The Mother See of Holy Etchmiadzin
The Mother See of Holy Etchmiadzin lies among the vast fertile valley of River Arax, near historic Mount Ararat, where, according to Biblical legend Noah landed after the Flood.
The Mother Cathedral of Holy Etchmiadzin is one of the most ancient and most beautiful examples of Christian architecture. It was founded to commemorate the proclamation of Christianity as the national religion of Armenia. The original building was completed in A.D. 303.
Since its distant beginnings, Etchmiadzin has remained the spiritual center of the Armenian people.
Etchmiadzin was built on the site of the settlement called Vardkesavan after Prince Vardkes. The renowned Armenian historian Movses Khorenatzi (Moses of Khorene) writes that under King Vagarshak this rapidly growing and thriving settlement was fortified by a wall and a large rampart and renamed Vagarshapat or Nor-Kakhak (New Town).
In the middle of the 2nd century A.D., the Romans, having destroyed Armenia’s capital of Artashet, established themselves in Vagarshapat, which they renamed Cainepolis, and proclaimed it the new capital. For more than two centuries Vagarshapat remained the capital of Armenia and the seat of the Armenian kings.
It acquired growing significance as Christianity became the official religion. The Mother Cathedral of Holy Etchmiadzin, built from A.D. 301 to 303, became the seat of the Armenian Church. However, 60 years later the invasion of the Persian army reduced Vagarshapat to ruins. But the Persians did not touch the cathedral. Today’s city of Etchmiadzin sits on the ruins of the ancient city of Vagarshapat — the city getting its name from the cathedral.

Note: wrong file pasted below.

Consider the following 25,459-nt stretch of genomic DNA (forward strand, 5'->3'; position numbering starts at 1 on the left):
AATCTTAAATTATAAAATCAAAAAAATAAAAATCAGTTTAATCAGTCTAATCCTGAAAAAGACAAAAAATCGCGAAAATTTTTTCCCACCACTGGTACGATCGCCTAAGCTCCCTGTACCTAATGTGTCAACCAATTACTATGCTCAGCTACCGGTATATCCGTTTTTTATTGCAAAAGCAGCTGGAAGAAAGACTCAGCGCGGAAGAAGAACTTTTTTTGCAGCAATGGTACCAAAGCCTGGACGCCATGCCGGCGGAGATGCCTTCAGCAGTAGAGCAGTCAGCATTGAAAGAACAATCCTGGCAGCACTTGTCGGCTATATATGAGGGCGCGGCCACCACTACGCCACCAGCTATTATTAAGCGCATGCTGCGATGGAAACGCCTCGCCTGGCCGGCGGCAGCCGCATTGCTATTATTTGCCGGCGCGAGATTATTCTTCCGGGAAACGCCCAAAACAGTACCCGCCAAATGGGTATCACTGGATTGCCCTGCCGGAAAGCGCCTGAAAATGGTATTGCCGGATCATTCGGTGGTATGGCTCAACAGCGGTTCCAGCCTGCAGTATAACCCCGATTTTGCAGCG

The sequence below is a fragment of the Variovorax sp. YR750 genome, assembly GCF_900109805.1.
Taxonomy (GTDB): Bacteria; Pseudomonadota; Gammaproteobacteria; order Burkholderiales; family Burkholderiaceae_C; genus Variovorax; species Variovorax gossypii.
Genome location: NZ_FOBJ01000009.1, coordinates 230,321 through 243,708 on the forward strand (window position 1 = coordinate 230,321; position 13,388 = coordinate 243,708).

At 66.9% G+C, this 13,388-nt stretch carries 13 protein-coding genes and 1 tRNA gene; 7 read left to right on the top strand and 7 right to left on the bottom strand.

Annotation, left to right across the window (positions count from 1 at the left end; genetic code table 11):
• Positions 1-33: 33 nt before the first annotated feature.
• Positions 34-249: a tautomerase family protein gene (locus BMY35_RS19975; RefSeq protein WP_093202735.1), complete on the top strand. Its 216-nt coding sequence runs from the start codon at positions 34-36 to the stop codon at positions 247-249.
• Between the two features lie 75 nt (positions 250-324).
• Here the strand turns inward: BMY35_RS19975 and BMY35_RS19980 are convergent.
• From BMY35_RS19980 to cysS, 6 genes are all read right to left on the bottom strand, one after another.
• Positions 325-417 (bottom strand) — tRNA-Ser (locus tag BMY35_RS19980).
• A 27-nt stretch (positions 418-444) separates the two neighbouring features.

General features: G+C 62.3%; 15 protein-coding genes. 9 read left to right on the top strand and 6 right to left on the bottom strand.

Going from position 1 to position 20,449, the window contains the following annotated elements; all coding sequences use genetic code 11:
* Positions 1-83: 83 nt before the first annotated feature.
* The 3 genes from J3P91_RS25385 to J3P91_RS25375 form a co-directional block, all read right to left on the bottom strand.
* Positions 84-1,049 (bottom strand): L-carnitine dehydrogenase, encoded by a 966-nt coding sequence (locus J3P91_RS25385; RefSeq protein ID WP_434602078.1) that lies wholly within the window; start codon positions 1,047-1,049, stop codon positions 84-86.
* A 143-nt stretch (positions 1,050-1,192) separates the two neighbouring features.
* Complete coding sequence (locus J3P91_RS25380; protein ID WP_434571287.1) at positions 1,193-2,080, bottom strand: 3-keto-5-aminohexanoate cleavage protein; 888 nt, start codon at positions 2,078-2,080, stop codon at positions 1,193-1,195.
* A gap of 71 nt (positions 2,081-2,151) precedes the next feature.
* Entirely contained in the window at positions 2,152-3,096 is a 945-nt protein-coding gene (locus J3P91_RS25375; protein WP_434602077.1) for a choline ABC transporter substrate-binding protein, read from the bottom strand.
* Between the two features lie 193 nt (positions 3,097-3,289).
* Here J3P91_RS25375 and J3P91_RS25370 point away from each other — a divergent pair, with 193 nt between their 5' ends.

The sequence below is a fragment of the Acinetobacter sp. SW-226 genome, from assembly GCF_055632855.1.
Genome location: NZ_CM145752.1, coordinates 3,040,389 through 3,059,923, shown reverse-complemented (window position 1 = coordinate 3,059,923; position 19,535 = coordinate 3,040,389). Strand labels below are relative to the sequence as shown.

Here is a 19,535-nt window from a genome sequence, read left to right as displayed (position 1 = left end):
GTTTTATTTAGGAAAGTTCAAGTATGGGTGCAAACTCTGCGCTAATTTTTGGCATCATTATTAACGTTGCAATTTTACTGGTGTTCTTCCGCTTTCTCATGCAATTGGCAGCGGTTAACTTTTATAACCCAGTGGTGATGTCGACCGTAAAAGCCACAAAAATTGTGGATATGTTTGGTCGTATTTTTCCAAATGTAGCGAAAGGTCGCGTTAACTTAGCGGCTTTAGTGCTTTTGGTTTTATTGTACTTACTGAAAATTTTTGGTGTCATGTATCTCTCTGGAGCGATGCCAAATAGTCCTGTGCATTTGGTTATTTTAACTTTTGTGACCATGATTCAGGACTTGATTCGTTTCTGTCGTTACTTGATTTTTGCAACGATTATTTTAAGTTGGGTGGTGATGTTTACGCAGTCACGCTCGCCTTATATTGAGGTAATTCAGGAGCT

Etchmiadzin is Armenian for “the descent (echnel) of the only begotten (miatsin).” It is so named because of its origins in the miraculous vision of St. Gregory the Illuminator. St. Gregory saw Christ’s hand descend from heaven, then strike the land with a gold hammer. The image of a church soon appeared on that location. On that spot, St. Gregory built the cathedral, which he called Etchmiadzin.
The name of the feast day is officially called the “Feast of the Catholic Church of Holy Etchmiadzin” (canonically known as Don Sourp Edjmiadzni Gatoghiguh Yegeghetzin, found in the book of days liturgical calendar). The term “catholic” should not be taken in the “denominational” sense, but in its general meaning of “universal.”
The use of the word “catholic” to mean universal is also found in the word catholicos, which means “universal bishop.” It reflects the idea that there was one church, founded by Jesus Christ and spread by the Apostles. Using the term “catholic” was a way of noting that fact despite the difference in language and local hierarchy that developed as the church grew. It is as a “catholic” church that the various bishops and leaders gathered for the various ecumenical councils, trying to hammer out issues as one universal church.